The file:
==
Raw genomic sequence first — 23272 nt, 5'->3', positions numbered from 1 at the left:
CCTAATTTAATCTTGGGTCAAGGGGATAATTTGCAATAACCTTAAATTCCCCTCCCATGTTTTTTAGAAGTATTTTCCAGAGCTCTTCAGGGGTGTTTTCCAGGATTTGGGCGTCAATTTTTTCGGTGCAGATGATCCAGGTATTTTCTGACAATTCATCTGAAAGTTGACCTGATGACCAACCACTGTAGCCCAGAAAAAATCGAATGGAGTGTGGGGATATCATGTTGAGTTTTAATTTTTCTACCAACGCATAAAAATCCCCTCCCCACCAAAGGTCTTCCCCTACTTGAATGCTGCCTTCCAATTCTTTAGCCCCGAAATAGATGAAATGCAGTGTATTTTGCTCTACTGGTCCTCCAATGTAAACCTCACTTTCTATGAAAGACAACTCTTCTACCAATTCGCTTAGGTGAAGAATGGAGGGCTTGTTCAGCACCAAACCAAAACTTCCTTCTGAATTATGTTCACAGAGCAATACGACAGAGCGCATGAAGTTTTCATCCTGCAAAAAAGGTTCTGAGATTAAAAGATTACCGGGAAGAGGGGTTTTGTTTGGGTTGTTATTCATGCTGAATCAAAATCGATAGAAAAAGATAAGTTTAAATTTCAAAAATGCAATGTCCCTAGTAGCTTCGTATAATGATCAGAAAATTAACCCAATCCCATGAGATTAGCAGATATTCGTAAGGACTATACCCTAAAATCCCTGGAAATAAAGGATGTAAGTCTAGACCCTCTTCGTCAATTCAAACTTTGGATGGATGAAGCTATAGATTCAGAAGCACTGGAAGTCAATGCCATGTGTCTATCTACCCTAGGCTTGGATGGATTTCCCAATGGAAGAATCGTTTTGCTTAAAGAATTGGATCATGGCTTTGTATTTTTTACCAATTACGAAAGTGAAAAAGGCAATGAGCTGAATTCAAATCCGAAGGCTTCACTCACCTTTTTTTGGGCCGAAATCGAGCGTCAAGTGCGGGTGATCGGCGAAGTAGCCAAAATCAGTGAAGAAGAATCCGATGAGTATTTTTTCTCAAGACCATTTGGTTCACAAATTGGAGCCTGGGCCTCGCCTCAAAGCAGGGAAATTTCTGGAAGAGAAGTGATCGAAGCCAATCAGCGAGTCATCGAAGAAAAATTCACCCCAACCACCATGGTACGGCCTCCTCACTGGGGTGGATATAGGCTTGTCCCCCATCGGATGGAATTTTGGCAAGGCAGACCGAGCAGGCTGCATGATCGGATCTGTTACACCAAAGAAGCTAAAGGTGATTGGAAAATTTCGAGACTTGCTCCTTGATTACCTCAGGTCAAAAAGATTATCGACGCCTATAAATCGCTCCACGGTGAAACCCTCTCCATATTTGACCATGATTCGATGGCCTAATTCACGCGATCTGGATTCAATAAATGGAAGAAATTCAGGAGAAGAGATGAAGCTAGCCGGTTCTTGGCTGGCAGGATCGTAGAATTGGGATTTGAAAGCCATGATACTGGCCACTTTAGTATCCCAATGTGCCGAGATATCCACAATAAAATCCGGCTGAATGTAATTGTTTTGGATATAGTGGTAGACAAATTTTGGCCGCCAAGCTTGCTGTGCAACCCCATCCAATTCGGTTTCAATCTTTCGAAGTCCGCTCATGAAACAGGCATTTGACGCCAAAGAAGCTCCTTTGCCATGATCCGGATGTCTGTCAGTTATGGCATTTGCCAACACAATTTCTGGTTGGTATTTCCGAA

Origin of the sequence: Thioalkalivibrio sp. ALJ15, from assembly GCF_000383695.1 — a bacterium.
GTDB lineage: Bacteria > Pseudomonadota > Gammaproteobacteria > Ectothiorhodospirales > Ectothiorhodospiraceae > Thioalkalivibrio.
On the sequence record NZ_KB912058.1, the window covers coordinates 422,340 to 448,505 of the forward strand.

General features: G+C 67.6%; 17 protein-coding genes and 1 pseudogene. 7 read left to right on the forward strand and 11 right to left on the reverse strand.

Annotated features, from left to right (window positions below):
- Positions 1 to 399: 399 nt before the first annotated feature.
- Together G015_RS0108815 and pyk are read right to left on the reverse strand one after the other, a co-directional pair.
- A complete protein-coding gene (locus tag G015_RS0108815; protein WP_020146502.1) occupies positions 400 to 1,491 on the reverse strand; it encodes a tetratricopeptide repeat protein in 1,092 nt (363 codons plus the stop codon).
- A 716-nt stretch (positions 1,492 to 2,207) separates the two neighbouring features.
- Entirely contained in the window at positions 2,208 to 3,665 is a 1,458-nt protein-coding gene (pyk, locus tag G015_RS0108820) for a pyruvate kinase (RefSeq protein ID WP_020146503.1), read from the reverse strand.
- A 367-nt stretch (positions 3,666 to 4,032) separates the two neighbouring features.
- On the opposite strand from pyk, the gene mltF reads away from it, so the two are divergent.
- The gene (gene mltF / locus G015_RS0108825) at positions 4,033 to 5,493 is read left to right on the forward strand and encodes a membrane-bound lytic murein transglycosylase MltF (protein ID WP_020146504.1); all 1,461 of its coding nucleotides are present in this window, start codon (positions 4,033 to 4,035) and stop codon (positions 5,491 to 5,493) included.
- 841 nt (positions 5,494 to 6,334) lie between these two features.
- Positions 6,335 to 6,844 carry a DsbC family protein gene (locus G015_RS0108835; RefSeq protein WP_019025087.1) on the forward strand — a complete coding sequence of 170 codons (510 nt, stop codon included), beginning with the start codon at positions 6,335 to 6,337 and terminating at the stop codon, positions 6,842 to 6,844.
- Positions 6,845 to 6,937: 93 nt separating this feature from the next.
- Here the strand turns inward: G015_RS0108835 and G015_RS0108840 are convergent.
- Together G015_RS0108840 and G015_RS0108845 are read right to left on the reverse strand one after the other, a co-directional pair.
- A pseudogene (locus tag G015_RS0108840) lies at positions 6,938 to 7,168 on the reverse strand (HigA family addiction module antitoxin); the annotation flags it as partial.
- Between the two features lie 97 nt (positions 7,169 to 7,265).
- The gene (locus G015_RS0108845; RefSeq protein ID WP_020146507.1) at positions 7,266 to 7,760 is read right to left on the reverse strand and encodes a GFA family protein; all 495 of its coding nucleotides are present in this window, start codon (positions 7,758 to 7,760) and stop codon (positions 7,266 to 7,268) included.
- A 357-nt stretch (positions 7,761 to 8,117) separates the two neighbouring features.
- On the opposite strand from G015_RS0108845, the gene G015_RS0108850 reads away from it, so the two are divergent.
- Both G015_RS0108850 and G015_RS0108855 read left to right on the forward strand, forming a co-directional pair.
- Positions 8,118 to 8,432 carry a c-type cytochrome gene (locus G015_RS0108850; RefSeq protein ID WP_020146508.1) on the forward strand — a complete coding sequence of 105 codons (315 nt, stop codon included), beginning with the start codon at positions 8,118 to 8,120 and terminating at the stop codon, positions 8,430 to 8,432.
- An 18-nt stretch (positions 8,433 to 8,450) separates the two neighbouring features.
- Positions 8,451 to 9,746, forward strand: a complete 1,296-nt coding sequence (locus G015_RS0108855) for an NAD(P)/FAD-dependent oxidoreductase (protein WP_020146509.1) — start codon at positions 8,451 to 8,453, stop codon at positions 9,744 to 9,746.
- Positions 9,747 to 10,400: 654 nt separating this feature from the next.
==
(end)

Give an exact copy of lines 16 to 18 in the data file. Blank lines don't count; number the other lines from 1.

- 841 nt (positions 5,494 to 6,334) lie between these two features.
- Positions 6,335 to 6,844 carry a DsbC family protein gene (locus G015_RS0108835; RefSeq protein WP_019025087.1) on the forward strand — a complete coding sequence of 170 codons (510 nt, stop codon included), beginning with the start codon at positions 6,335 to 6,337 and terminating at the stop codon, positions 6,842 to 6,844.
- Positions 6,845 to 6,937: 93 nt separating this feature from the next.